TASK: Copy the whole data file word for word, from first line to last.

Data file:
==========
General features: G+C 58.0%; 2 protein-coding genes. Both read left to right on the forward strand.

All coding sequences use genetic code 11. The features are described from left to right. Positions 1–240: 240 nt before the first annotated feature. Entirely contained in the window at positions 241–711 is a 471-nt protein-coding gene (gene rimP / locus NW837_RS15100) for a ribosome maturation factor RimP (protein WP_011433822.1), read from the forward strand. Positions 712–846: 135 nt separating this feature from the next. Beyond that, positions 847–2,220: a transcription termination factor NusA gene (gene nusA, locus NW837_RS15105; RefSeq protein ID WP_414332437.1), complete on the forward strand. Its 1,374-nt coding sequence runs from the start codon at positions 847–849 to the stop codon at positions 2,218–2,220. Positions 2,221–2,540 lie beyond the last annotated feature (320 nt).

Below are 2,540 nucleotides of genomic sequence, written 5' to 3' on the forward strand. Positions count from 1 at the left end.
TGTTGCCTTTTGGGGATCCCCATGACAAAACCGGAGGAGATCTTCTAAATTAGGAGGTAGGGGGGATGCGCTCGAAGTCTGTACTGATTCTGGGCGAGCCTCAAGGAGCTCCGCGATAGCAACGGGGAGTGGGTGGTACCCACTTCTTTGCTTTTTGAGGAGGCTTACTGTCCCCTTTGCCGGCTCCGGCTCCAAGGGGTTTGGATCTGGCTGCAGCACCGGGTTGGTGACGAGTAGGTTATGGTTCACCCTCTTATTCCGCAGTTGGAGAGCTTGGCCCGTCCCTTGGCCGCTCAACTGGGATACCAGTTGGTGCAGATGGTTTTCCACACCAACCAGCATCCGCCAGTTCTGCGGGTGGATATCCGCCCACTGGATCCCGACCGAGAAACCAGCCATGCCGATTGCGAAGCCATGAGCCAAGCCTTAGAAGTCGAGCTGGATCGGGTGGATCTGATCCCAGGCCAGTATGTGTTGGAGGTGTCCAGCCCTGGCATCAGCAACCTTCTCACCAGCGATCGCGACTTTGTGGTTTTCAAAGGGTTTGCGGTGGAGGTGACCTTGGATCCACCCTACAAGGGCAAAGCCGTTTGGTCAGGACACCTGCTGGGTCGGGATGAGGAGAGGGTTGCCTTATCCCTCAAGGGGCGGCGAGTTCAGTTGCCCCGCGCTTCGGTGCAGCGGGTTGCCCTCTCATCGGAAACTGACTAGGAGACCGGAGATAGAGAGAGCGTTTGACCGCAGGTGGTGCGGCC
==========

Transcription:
General features: G+C 58.0%; 2 protein-coding genes. Both read left to right on the forward strand.

All coding sequences use genetic code 11. The features are described from left to right. Positions 1–240: 240 nt before the first annotated feature. Entirely contained in the window at positions 241–711 is a 471-nt protein-coding gene (gene rimP / locus NW837_RS15100) for a ribosome maturation factor RimP (protein WP_011433822.1), read from the forward strand. Positions 712–846: 135 nt separating this feature from the next. Beyond that, positions 847–2,220: a transcription termination factor NusA gene (gene nusA, locus NW837_RS15105; RefSeq protein ID WP_414332437.1), complete on the forward strand. Its 1,374-nt coding sequence runs from the start codon at positions 847–849 to the stop codon at positions 2,218–2,220. Positions 2,221–2,540 lie beyond the last annotated feature (320 nt).

Below are 2,540 nucleotides of genomic sequence, written 5' to 3' on the forward strand. Positions count from 1 at the left end.
TGTTGCCTTTTGGGGATCCCCATGACAAAACCGGAGGAGATCTTCTAAATTAGGAGGTAGGGGGGATGCGCTCGAAGTCTGTACTGATTCTGGGCGAGCCTCAAGGAGCTCCGCGATAGCAACGGGGAGTGGGTGGTACCCACTTCTTTGCTTTTTGAGGAGGCTTACTGTCCCCTTTGCCGGCTCCGGCTCCAAGGGGTTTGGATCTGGCTGCAGCACCGGGTTGGTGACGAGTAGGTTATGGTTCACCCTCTTATTCCGCAGTTGGAGAGCTTGGCCCGTCCCTTGGCCGCTCAACTGGGATACCAGTTGGTGCAGATGGTTTTCCACACCAACCAGCATCCGCCAGTTCTGCGGGTGGATATCCGCCCACTGGATCCCGACCGAGAAACCAGCCATGCCGATTGCGAAGCCATGAGCCAAGCCTTAGAAGTCGAGCTGGATCGGGTGGATCTGATCCCAGGCCAGTATGTGTTGGAGGTGTCCAGCCCTGGCATCAGCAACCTTCTCACCAGCGATCGCGACTTTGTGGTTTTCAAAGGGTTTGCGGTGGAGGTGACCTTGGATCCACCCTACAAGGGCAAAGCCGTTTGGTCAGGACACCTGCTGGGTCGGGATGAGGAGAGGGTTGCCTTATCCCTCAAGGGGCGGCGAGTTCAGTTGCCCCGCGCTTCGGTGCAGCGGGTTGCCCTCTCATCGGAAACTGACTAGGAGACCGGAGATAGAGAGAGCGTTTGACCGCAGGTGGTGCGGCC